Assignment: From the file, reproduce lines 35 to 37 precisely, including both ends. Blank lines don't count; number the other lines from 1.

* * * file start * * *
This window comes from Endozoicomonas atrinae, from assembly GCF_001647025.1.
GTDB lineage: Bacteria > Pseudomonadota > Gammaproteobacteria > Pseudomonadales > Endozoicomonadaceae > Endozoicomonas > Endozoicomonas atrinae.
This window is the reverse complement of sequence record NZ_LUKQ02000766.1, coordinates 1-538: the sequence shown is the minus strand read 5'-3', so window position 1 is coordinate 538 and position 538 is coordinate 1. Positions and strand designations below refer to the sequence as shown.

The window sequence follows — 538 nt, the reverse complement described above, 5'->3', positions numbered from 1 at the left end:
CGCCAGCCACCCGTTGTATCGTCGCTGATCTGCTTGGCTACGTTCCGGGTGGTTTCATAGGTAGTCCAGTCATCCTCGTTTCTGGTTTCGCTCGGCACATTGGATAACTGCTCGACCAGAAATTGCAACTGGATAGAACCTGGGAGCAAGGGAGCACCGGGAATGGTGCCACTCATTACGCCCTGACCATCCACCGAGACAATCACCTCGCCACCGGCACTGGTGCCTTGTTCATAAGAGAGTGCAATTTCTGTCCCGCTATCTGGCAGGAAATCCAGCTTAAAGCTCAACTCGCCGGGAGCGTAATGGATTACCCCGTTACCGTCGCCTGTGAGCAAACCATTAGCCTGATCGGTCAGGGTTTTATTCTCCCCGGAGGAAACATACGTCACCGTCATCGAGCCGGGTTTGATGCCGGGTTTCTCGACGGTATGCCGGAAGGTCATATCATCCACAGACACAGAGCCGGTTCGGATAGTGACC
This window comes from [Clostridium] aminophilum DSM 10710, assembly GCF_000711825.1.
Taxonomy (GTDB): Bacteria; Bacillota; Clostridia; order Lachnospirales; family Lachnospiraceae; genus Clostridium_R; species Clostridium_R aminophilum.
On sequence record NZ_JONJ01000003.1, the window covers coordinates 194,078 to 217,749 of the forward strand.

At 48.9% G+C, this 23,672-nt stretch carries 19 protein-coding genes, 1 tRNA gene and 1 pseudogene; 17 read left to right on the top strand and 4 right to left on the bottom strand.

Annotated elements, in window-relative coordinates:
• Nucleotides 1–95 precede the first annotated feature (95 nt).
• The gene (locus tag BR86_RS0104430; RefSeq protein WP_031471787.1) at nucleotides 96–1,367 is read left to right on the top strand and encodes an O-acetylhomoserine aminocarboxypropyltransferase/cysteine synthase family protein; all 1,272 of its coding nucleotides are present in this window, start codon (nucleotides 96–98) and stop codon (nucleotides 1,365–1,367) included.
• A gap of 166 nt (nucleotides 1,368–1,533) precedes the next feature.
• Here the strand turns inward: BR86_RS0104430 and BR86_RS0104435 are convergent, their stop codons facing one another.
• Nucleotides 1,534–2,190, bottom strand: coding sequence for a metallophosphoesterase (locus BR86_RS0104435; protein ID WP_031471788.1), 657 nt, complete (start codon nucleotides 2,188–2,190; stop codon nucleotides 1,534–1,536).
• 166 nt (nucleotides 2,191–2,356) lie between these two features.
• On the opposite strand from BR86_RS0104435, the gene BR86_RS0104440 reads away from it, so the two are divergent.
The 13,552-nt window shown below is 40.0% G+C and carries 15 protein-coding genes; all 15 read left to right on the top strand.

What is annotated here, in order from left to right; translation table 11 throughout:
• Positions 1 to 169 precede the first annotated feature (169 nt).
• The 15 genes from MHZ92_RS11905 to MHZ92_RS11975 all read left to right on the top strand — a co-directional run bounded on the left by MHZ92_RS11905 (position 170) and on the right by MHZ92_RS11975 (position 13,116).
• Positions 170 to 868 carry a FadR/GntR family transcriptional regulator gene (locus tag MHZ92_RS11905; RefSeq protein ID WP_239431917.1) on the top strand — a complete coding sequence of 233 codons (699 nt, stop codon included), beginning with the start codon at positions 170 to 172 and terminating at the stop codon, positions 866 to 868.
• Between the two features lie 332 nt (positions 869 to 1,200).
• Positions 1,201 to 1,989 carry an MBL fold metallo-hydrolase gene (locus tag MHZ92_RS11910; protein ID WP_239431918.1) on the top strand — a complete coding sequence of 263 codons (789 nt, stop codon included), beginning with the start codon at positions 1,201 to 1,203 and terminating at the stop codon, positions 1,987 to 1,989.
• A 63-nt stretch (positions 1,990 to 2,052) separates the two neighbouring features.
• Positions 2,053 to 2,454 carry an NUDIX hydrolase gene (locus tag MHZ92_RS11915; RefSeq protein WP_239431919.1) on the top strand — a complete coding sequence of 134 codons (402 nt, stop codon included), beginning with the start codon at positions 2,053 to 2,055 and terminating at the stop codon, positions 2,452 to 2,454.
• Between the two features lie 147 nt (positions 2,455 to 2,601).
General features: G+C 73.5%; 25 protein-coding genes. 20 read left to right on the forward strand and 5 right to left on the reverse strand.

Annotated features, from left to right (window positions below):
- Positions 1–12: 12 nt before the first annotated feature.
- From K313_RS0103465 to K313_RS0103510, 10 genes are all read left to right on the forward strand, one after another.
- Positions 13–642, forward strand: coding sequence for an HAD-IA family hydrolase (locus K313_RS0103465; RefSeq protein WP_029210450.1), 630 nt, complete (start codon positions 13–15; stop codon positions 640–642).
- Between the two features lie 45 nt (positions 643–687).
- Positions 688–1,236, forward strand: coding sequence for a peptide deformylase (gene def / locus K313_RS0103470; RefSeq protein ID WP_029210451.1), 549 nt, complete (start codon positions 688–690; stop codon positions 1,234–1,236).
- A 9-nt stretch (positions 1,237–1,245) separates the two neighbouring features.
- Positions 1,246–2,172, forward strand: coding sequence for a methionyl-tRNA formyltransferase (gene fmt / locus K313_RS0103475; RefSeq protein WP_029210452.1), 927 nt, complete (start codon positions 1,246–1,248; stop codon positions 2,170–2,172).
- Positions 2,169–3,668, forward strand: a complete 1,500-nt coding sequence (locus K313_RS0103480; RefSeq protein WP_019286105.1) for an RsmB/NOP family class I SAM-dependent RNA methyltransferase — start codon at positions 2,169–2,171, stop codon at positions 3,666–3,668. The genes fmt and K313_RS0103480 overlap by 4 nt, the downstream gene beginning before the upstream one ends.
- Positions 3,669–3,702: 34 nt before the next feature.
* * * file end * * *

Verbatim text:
- A 9-nt stretch (positions 1,237–1,245) separates the two neighbouring features.
- Positions 1,246–2,172, forward strand: coding sequence for a methionyl-tRNA formyltransferase (gene fmt / locus K313_RS0103475; RefSeq protein WP_029210452.1), 927 nt, complete (start codon positions 1,246–1,248; stop codon positions 2,170–2,172).
- Positions 2,169–3,668, forward strand: a complete 1,500-nt coding sequence (locus K313_RS0103480; RefSeq protein WP_019286105.1) for an RsmB/NOP family class I SAM-dependent RNA methyltransferase — start codon at positions 2,169–2,171, stop codon at positions 3,666–3,668. The genes fmt and K313_RS0103480 overlap by 4 nt, the downstream gene beginning before the upstream one ends.